Alright people, in case you don’t already know, I fuckin’ love Neon Genesis Evangelion, so much so that I don’t even know where to begin. After I first watched the VCR rips off of a friend’s collection of 13 burned CDs back in high school, I spent a couple of months lurking around on Evangleion forums and imageboards looking for answers. The series is a undoubtedly flawed, especially from a storytelling point of view, yet there’s just something so compelling about it that I willingly dug through the most obscure and bullshit retconned information in order to piece together some semblance of coherence into the plot. Of course, all of that religious symbolism and convoluted sci-fi clusterfuck is simply fluff, as what makes Evangelion an enduring classic are the characters and the beautiful ways they crash into each other.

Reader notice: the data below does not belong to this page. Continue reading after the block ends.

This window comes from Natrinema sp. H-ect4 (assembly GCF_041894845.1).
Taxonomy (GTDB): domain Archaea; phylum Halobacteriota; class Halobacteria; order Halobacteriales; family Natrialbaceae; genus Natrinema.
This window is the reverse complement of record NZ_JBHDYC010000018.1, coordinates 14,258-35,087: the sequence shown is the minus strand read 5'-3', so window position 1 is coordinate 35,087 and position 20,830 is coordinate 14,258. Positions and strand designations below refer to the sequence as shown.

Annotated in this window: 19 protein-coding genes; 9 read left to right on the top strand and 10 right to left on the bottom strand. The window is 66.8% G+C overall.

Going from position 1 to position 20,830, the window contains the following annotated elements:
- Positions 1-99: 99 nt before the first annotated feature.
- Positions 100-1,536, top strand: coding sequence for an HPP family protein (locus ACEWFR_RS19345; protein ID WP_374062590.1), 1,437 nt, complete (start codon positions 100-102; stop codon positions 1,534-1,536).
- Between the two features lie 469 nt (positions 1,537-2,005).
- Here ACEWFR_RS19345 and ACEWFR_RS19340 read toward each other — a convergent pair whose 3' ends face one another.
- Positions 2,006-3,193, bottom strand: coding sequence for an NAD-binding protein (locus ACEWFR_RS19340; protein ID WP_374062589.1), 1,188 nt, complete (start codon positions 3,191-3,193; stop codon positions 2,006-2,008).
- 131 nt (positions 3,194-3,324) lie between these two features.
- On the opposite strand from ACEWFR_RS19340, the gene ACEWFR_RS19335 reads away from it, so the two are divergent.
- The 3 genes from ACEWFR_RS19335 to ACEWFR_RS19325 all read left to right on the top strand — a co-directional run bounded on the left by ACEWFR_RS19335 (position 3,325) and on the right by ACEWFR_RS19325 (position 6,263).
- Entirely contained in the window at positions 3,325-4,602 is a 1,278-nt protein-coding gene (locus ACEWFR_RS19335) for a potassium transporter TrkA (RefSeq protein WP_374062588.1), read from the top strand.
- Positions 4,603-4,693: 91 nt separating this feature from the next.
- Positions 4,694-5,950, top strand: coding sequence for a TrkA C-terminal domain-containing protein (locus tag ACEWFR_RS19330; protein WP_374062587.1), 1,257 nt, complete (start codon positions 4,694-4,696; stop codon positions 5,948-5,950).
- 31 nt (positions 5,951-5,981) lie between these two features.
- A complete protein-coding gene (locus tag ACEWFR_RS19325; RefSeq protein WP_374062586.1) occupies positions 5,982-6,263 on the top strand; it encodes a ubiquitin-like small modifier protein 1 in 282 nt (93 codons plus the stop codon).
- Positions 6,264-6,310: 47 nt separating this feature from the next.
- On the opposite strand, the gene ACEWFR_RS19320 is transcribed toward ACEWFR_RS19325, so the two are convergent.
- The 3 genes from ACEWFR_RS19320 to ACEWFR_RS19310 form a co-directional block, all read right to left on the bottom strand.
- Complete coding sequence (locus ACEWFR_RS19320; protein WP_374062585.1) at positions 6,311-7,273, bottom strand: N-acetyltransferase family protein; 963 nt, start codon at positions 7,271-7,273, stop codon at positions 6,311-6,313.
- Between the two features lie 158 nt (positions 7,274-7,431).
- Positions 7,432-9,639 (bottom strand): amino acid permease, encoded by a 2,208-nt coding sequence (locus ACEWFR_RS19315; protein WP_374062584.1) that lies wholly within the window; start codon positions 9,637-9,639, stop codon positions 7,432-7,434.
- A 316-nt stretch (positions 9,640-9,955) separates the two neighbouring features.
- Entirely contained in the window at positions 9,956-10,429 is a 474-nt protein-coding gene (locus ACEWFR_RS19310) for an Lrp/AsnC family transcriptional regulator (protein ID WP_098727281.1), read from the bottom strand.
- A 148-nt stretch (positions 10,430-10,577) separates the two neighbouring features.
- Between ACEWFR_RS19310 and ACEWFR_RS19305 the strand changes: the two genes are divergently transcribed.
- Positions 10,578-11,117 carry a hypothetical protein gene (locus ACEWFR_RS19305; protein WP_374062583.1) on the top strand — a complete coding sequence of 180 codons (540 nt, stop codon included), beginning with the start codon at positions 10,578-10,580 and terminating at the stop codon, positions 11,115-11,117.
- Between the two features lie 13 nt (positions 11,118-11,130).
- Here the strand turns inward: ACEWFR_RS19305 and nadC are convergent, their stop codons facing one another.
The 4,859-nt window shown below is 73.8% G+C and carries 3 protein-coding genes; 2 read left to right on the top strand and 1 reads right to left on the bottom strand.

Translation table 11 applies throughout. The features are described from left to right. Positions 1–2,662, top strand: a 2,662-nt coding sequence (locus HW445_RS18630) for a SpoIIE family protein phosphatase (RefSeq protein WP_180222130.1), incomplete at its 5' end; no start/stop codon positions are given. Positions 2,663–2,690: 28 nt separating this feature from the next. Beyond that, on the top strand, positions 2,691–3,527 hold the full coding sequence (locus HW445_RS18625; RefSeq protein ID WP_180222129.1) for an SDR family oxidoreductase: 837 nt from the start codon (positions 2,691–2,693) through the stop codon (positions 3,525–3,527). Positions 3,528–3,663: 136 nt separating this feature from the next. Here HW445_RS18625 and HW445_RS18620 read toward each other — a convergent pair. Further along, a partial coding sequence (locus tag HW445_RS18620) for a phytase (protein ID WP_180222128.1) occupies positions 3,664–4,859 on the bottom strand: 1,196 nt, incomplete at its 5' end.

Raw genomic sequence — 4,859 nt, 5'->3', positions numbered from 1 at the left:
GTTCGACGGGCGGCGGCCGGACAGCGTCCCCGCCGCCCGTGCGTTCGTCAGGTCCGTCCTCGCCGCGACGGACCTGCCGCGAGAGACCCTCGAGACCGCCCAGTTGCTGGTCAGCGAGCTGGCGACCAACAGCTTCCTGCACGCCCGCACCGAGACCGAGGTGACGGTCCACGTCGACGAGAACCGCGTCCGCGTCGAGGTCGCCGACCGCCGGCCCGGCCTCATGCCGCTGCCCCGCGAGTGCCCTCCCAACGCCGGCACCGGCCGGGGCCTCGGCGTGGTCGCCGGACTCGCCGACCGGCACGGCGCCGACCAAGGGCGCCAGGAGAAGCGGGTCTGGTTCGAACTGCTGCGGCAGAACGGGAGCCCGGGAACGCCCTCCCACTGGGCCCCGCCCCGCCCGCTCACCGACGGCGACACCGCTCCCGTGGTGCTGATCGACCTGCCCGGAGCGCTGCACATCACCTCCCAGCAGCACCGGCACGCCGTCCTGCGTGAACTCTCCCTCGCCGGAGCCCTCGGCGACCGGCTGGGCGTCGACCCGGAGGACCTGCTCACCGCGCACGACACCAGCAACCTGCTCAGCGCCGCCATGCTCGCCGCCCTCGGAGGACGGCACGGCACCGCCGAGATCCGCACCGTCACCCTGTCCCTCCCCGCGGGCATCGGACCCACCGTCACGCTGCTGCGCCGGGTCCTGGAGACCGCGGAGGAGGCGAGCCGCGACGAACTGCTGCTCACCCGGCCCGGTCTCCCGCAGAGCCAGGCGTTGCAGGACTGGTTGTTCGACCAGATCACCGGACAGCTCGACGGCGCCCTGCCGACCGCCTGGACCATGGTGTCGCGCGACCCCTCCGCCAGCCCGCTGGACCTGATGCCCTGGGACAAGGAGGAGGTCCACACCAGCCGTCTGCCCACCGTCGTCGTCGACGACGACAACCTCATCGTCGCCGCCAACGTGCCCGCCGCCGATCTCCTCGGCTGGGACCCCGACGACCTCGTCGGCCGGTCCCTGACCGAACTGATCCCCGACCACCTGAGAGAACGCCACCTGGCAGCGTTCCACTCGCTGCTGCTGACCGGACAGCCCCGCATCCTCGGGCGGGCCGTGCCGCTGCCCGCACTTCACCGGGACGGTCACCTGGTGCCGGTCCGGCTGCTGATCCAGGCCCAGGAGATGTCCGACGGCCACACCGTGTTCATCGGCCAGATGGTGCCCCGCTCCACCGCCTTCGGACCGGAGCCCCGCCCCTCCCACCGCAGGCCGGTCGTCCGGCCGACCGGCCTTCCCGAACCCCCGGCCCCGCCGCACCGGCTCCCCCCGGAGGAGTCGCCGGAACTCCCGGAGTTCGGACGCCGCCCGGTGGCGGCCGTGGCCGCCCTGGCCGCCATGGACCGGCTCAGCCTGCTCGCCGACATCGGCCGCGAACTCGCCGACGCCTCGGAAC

My favourite of the cast is SoryuÂ Asuka Langley. Her relationship with Shinji encapsulates the Hedgehog’s dilemma — the rifts between individualsÂ in which the pains of intimacy and isolation swirl about.Â Through the course of the series, their relationship ebbs and flows. From jealousy and rivalry sprouted the seed of cooperation, trust and perhaps even attraction, yet their unfortunate circumstances ultimately drives both of them into the lowest points of their young lives. I understand why people like Rei, and I’ve always preferred her in the looks department, but to me, Asuka is a lot more integral to Evangelion‘s story, and thus she’ll always be #1.